Pagans should not make the mistake of shying away simply because some of the essays involve monotheistic religions. There is much to learn from all of the essayists regardless of their stance. Additionally, those who were curious, incensed, or puzzled about Kristin Aune’s claim that Buffy the Vampire Slayer is convincing thousands of women to leave church every year may want to get a more solid feel for Aune’s research on women and Christianity. It’s not about pop culture, so much as it is about the state of being a single woman within religious communities, and how this is a state of non-normativity (compared to the state of being married, which according to Aune “continues to hold sway as the normative status in contemporary Britain” (67).

The tone of this book may come across as being fundamentally against traditional religious structures, as the majority of the material concerns women who are defecting from those structures to more free-form spiritualities. One particular exception is Maria Trzebiatowska’s “Vocational Habit(u)s: Catholic Nuns in Contemporary Poland”, a discussion of women entering into a deeper relationship with traditional religious structures despite secularization and criticism by peers. Christianity, however, seems to get the brunt of the theme of anti-religiosity.

Additionally, the relatively limited scope of religions discussed may beg the question of how these themes apply to women in other religions. Judaism is a glaring omission, for example; how might modern Jewish women approach secularization, as well as traditional (particularly orthodox) structures within their religious communities? There is plenty of ground left unexplored, and it almost would have been better to release a series of books, each focusing on a particular religion, to bring more depth to the topic.
Overall, though, this is a much-needed discussion about the state of religion in the world today, with the added benefit of breaking the male-dominated mold too often found in religious studies. Even those not of a particularly sociological bent will find the material to be informative and applicable to everyday religious and spiritual interactions and experiences.

Five pawprints out of five.

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Bell, Book and Murder by Rosemary Edghill

Bell, Book and Murder: The Bast Novels
Rosemary Edghill
Forge Books, 1994
448 pages

Okay, so a lot of folks who read these reviews most likely have already read these novels at least once. I read the first one years ago, and just now got around to hunting down the omnibus edition including the entire trilogy. I enjoyed it thoroughly, so here’s my review, just in case there are pagan folk who need a good tip-off on a thoroughly wonderful piece of pagan-flavored fiction.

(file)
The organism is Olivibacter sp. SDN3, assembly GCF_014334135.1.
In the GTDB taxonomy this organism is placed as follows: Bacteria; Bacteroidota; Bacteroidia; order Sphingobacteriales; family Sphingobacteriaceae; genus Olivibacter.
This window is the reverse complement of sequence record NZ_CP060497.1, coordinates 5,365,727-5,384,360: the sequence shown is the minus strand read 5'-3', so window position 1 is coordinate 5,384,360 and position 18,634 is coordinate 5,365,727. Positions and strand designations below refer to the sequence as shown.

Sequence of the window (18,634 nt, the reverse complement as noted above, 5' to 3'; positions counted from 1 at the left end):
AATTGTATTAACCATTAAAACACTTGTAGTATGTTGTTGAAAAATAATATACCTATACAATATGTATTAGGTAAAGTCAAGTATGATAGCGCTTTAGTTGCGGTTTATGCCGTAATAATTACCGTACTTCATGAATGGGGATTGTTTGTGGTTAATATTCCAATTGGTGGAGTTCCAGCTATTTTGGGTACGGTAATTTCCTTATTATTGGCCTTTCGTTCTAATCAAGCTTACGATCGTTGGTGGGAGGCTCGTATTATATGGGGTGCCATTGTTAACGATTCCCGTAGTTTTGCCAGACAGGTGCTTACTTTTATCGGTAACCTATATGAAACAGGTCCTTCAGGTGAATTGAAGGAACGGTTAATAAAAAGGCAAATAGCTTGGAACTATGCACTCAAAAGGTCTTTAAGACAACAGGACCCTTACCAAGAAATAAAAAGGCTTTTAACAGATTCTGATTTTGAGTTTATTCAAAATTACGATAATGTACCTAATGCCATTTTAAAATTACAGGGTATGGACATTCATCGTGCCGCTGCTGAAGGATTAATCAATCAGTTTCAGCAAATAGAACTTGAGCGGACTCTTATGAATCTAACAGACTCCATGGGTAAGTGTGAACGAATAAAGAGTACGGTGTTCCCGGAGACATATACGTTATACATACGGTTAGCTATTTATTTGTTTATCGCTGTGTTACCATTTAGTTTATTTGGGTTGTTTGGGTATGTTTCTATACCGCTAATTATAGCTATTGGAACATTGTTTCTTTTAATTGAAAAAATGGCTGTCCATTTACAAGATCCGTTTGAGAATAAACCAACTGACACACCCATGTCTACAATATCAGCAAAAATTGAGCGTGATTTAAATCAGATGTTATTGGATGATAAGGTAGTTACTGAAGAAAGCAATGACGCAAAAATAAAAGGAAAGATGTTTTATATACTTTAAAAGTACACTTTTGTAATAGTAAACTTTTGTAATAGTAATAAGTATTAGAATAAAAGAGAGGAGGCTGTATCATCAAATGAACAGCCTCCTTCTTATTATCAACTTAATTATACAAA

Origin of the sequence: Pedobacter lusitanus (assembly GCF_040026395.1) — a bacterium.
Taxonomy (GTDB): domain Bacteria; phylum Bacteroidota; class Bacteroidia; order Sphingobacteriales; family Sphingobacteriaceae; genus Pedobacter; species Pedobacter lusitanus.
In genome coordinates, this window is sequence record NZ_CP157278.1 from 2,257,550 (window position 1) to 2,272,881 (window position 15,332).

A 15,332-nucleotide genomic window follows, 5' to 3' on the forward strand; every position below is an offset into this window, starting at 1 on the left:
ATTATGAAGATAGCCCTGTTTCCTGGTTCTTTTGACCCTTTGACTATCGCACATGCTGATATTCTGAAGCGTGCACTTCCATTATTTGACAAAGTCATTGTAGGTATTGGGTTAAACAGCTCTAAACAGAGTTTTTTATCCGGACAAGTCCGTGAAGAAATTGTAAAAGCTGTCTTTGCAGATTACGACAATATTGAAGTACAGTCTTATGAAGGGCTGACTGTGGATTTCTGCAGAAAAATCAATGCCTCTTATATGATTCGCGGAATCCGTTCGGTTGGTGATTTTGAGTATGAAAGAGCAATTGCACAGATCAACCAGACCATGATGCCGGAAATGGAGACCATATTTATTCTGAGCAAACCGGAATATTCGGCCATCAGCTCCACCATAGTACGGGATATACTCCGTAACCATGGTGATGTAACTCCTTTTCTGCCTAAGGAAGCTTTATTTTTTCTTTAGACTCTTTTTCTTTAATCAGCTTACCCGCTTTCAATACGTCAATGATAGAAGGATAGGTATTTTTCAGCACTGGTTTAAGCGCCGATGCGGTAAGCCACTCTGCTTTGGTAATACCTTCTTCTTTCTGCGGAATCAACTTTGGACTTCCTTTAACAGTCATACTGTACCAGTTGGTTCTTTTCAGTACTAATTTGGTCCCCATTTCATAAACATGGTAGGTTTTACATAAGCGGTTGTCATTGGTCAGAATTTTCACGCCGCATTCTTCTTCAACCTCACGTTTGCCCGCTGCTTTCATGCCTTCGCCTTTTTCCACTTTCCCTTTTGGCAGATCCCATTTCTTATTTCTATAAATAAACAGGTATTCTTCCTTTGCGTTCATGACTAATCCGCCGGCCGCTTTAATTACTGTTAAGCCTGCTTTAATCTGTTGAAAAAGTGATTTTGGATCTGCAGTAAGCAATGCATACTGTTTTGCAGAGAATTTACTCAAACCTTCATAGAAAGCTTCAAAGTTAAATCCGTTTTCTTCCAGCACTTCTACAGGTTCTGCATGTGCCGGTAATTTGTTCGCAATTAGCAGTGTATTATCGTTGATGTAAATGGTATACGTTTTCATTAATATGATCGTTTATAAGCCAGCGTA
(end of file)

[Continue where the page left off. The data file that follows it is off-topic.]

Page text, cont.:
Bast is a thirty-something Gardnerian Wiccan in New York city. She works doing book layout as a freelancer, and has a “coffin-sized and shaped” apartment. Active in her local pagan community, she also ends up being a key figure in solving three separate murders, one per novel. Her fellow pagans and magicians are realistic, running the gamut from flakes to uber-serious ceremonialists, and all points in between. Bast herself is well-grounded and mature, but not without her flaws.

The mysteries themselves are well-paced and inventive, and while they incorporate the pagan aspects of the novels to one extent or another, it’s in a believable style. I never felt like any of the stories were strained–I think the latter two books, particularly their endings, were better than the first, but even the first was a great read.

You know all those recent novels where authors try to add information about paganism in the duration of the storyline? This is the book that they aspire to be (and only a few achieve similar quality). Instead of clumsy attempts to have a lesson on neopaganism at one point in the book, Bast does what any good writer does when introducing niche material into a storyline–she weaves it in seamlessly with the narrator’s commentary. Details on paganism are integrated fluidly along with the basics of (pre-computer) book layout, and what it’s like to live in the Big Apple. I learned a good deal about the latter two, and thought the former was quite well handled as well.

What I loved the most about her portrayal of neopaganism, though, is that never once is there anything unbelievable. There’s no Harry Potter-esque magic. There’s not even speculation in the vein of the famous British Wiccan ritual during WWII that may or may not have been actually effective (and may not even occurred for that matter). There aren’t any incarnated angels or cross-planar spirits physically materializing or voices of deities in the middle of New York. Bast does spells and rituals in the course of the novels, but none of them are shown to definitely cause anything out of the ordinary. In other words–the world of Bast could just as easily be this one.

These novels have a lot going for them–well written, excellent integration of specialized material, and believable characters and settings. If you haven’t had a chance to read them yet, they’re probably one of my most highly recommended fiction pieces on this review site to date.

Five pleased pawprints out of five.

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Thorn Magazine, Volume One, Issue One

Thorn Magazine, Volume One, Issue One
Various authors, editors, artists and other contributors
December 2008
72 pages